It’s not an offer every potential professor gets, but when it came time to bring former U.S. Senator Charles S. Robb (D-Va.) onto the faculty at George Mason University in 2001 as Distinguished Professor of Law and Public Policy, he asked if he could do away with a syllabus.
“I wanted to teach things I was interested in. I wanted to tell war stories,” Robb said. Then he joked, “The student evaluations always said I was ‘prepared for class.’”
That was one of many “war stories” Chuck Robb unspooled during a 90-minute career retrospective recorded on video for preservation in George Mason’s Oral History Program. The former Virginia governor’s recollections of his relationship with the university, the Antonin Scalia Law School, and the Schar School of Policy and Government will be included among the 240 other personal perspectives already recorded by the University Libraries’ Special Collections Research Center.
The video was taped on June 10 in Robb’s home in McLean, Va., and was directed by archivist Robert L. Vay.
“Oral history helps us better understand individuals, organizations, movements, or events by helping us get inside the minds of those who have experienced history,” said Vay. “Not only do they paint a picture of the story, but we also learn about their feelings, motivations, and how events affected them. Documents or photographs can't always do that.”
In addition to describing his 20-year affiliation with the university, Robb recounted his childhood in Arizona, Cleveland, and Alexandria, Va. in the Washington, D.C., region (he’s a graduate of Mount Vernon High School); serving on the USS Northampton (the “floating White House” in the Continuity of Operations plan in the event of nuclear attack); his two-tours of Vietnam as a Marine officer; his marriage at the White House to President Lyndon Johnson’s daughter Lynda; his efforts to desegregate the Commonwealth in the face of Jim Crow; and the status of his in-production memoir (he’s in the editing stages).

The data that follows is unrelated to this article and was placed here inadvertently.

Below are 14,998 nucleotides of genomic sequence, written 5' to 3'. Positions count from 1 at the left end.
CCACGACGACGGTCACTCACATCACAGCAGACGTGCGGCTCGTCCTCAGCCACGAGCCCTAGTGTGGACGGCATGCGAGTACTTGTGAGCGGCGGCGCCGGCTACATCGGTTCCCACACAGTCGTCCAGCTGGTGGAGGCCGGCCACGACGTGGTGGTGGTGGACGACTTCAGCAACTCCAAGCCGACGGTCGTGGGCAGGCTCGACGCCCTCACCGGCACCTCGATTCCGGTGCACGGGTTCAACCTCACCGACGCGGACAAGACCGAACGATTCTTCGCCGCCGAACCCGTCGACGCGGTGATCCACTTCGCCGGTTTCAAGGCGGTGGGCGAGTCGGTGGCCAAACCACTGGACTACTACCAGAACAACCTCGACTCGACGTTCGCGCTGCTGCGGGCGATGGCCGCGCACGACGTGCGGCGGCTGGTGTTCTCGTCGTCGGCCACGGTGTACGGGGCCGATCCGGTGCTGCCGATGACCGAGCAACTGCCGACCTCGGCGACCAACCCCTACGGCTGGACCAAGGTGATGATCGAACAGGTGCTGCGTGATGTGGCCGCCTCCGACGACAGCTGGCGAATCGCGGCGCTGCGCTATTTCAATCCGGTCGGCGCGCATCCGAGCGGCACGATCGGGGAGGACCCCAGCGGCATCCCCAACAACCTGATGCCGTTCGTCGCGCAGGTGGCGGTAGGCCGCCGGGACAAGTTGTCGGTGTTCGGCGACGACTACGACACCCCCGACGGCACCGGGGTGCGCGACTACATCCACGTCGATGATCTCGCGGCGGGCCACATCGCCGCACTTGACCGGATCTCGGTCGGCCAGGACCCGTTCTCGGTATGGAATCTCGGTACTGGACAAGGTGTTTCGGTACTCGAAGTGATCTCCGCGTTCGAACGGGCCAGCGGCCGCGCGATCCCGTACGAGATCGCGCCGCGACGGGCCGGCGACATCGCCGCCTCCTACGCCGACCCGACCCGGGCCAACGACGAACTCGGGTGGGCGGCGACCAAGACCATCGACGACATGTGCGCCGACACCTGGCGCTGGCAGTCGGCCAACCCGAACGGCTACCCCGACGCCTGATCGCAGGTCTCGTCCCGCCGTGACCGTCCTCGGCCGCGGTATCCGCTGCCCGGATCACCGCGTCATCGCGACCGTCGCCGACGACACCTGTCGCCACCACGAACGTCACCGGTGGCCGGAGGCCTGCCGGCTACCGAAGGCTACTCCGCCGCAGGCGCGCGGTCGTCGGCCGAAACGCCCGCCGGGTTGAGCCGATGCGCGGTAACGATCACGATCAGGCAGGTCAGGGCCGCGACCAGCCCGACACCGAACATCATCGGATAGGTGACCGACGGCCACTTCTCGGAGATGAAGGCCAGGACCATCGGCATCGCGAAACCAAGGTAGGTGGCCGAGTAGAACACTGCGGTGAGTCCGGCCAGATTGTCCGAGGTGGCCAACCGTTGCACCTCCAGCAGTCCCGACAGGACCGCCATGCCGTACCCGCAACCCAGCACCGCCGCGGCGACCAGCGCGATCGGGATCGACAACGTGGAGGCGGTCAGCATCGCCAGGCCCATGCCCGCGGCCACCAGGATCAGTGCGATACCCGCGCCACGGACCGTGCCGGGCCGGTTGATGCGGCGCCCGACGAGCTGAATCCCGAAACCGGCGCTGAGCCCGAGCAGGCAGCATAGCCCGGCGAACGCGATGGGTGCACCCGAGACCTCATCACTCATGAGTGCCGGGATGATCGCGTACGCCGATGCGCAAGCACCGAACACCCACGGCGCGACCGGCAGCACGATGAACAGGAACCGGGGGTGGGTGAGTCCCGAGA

Robb said he was proud of his time with the then-upcoming Mason, founded in 1949, and was “very pleased to have had the opportunity to have been associated with Alan Merten and George Johnson,” two past presidents of the school.
Robb spoke at the first commencement ceremony of the George Mason Law School in Arlington, Va., in 1980, when he was lieutenant governor. He later gave the commencement speech at Mason. “And they got me two years in a row,” he recalled with a chuckle. “The next year they gave me an honorary degree, which they usually do when you give the commencement speech. In fact, somewhere up in the attic I have a whole bunch of [graduation] hoods.”
Robb taught seminars at what was then Mason’s School of Public Policy and is now the Schar School of Policy and Government. He spoke to other classes at the school and also participated in panel discussions.
“He was one of our early top high-profile affiliates,” said Kingsley E. Haynes, one of the founders of the Schar School and a former dean. “His contribution, particularly in the early days, was important in student recruitment. He also provided needed reception and support to the school that was very valuable in recruiting funders.”
As for the university at large, Robb said he was pleased that “Mason wanted to establish itself as a standout university and help students who really wanted to get an education. They have done that.”